The Drop

The Drop



Inevitably, Radiohead, Coldplay, and perhaps even Travis comparisons will start cropping up in reviews of this release. It’s too bad, as these comparisons will surely overlook the talents that this band has. Dreamy and atmospheric pop music that maintains a sinister under-current. The opening track, “Spiderbite,” begins with a beguiling bit of understated melody that sounds like something off of Kid A before abruptly changing direction and raising the intensity level.

Christopher McBride’s vocals, of course, contribute a tremendous amount to the overall effect. His voice is soaring and emotive and, when compared to the current standard of music that emphasizes baritone moaning, a revelation. Perhaps, the American singer he resembles most closely is Carlos Forster of For Stars, who is also capable of inflecting his lyrics with subtleties and nuances.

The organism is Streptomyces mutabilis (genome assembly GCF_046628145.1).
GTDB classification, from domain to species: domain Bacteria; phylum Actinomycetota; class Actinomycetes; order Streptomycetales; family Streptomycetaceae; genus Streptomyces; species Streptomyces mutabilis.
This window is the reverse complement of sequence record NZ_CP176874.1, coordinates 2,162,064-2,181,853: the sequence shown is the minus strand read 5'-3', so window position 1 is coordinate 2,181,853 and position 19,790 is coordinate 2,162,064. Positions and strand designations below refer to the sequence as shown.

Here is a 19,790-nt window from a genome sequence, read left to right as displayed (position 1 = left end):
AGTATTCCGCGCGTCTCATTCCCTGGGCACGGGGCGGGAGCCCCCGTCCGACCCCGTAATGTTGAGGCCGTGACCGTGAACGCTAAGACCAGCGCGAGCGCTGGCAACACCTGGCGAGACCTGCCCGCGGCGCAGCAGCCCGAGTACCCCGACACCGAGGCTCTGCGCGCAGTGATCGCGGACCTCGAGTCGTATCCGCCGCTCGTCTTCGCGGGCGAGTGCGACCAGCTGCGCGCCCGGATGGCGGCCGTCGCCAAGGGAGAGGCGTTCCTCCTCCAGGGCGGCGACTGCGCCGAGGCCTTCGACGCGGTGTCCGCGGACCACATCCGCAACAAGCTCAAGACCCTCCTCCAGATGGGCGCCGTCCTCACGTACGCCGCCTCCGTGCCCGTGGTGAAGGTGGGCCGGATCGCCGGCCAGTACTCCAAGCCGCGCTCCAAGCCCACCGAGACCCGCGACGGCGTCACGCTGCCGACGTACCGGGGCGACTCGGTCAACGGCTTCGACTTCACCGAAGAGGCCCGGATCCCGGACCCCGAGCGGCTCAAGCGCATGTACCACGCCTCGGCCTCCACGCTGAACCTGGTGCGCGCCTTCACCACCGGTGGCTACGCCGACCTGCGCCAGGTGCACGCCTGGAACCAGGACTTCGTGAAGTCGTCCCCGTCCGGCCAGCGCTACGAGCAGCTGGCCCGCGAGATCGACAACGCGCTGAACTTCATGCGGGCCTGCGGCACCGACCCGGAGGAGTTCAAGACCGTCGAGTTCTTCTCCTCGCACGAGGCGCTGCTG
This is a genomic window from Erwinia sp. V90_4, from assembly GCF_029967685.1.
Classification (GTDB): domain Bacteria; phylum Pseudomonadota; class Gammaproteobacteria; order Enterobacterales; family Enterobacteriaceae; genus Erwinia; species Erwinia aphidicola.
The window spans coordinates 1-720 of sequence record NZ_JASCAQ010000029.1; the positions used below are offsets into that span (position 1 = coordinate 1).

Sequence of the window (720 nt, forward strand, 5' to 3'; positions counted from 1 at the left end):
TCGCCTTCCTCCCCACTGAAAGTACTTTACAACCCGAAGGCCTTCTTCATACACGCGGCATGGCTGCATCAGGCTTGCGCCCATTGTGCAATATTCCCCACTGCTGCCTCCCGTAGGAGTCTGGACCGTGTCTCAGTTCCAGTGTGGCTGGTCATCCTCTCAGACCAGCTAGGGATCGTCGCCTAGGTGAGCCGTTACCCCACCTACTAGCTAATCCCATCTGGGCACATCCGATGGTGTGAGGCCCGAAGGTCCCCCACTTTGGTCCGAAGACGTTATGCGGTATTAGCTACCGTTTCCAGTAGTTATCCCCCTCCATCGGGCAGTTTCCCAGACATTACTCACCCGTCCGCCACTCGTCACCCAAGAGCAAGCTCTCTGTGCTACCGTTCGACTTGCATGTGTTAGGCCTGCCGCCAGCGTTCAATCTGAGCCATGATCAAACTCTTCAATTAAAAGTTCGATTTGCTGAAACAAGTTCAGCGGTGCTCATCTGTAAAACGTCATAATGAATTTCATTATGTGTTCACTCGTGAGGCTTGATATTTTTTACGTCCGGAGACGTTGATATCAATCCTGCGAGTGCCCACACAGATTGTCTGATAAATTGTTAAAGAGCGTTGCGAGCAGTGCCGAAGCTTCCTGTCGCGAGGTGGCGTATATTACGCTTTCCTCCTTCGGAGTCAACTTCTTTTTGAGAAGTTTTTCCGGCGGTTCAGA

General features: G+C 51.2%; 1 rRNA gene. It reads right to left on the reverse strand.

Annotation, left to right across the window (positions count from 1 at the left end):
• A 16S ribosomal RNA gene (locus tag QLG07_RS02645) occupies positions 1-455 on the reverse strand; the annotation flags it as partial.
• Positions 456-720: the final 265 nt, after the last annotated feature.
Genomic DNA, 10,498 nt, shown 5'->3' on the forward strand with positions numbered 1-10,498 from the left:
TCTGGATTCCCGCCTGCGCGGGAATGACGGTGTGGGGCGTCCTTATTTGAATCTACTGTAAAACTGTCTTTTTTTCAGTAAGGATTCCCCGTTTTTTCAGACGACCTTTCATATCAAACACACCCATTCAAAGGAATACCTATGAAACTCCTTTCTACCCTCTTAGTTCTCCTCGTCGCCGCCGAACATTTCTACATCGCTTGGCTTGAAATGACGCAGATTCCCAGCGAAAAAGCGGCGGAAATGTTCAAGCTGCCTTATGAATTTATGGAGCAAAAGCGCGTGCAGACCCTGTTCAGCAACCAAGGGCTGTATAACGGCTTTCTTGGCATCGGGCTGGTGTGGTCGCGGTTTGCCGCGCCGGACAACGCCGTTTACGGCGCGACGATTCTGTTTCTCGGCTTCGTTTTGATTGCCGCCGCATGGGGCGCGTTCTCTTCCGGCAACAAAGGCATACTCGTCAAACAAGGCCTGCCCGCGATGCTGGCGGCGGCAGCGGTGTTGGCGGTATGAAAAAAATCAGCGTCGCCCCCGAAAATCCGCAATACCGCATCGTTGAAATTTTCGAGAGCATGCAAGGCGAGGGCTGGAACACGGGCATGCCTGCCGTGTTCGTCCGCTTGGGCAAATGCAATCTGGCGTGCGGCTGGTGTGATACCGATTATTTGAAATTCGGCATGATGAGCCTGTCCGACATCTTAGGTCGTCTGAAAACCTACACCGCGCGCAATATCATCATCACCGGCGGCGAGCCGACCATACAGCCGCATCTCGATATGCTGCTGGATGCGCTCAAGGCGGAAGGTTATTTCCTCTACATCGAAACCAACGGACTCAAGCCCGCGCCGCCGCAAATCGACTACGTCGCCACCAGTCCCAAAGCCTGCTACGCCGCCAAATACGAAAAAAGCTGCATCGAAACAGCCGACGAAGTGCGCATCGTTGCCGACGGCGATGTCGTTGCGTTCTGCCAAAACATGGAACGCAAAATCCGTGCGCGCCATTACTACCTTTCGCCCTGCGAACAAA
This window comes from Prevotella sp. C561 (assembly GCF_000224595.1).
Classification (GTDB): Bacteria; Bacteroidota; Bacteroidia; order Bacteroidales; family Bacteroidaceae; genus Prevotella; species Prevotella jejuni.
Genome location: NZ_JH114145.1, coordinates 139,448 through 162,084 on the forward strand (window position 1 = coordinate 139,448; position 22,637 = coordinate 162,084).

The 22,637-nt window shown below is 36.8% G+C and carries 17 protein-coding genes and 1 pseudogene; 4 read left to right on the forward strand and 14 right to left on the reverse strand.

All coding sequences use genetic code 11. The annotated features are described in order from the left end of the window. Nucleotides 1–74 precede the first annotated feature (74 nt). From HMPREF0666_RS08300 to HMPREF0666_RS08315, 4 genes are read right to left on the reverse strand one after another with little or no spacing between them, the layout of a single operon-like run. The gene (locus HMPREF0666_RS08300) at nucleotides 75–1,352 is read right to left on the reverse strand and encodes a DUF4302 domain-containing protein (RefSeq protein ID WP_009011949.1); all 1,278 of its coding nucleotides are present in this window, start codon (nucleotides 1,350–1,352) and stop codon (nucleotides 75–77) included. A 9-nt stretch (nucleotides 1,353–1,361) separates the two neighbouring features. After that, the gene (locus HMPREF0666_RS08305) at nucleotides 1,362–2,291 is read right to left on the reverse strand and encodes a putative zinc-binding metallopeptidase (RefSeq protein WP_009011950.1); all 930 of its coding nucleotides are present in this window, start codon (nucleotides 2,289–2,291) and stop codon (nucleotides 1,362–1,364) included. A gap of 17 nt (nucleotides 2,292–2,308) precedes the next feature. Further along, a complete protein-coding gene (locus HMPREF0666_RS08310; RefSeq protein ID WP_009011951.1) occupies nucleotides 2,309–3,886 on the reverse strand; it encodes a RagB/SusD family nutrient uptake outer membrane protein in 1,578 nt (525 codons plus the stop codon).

Roman Parker, guitarist, is also no slouch, and he contributes nearly as much in defining The Drop’s sound. As a guitarist, he is virtually unrivaled (based on this disc) not only by what he contributes but his method of refraining. His playing remains the perfect foil for McBride’s vocals, and I would venture it is the interplay of the two that does so much in defining The Drop’s sound. For fans, obviously, of the previously mentioned bands, but also those who are fascinated and enthralled by the sonic exploration of artists such as Sonic Youth or the cool rhythms of Kraftwerk. A moody album that is the perfect blend of emotion and technique, heart and soul and reveals a band on the move.

Loveless Records:

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